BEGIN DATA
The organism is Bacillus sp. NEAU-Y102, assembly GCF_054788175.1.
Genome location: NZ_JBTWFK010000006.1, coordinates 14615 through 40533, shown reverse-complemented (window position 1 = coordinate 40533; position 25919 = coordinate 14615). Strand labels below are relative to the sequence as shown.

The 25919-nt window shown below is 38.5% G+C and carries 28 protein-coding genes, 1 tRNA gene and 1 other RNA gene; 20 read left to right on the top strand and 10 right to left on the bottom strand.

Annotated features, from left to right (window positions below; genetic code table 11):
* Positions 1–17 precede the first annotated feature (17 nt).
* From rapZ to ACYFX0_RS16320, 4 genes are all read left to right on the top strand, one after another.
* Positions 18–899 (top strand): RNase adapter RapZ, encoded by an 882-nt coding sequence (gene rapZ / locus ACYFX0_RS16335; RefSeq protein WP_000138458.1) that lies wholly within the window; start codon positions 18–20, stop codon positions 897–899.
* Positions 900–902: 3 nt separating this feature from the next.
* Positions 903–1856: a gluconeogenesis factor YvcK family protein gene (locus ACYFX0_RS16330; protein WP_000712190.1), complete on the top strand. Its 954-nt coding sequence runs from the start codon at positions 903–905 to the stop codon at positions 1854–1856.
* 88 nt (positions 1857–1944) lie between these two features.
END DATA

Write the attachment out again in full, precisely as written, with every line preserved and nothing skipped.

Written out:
The organism is Bacillus sp. NEAU-Y102, assembly GCF_054788175.1.
Genome location: NZ_JBTWFK010000006.1, coordinates 14615 through 40533, shown reverse-complemented (window position 1 = coordinate 40533; position 25919 = coordinate 14615). Strand labels below are relative to the sequence as shown.

The 25919-nt window shown below is 38.5% G+C and carries 28 protein-coding genes, 1 tRNA gene and 1 other RNA gene; 20 read left to right on the top strand and 10 right to left on the bottom strand.

Annotated features, from left to right (window positions below; genetic code table 11):
* Positions 1–17 precede the first annotated feature (17 nt).
* From rapZ to ACYFX0_RS16320, 4 genes are all read left to right on the top strand, one after another.
* Positions 18–899 (top strand): RNase adapter RapZ, encoded by an 882-nt coding sequence (gene rapZ / locus ACYFX0_RS16335; RefSeq protein WP_000138458.1) that lies wholly within the window; start codon positions 18–20, stop codon positions 897–899.
* Positions 900–902: 3 nt separating this feature from the next.
* Positions 903–1856: a gluconeogenesis factor YvcK family protein gene (locus ACYFX0_RS16330; protein WP_000712190.1), complete on the top strand. Its 954-nt coding sequence runs from the start codon at positions 903–905 to the stop codon at positions 1854–1856.
* 88 nt (positions 1857–1944) lie between these two features.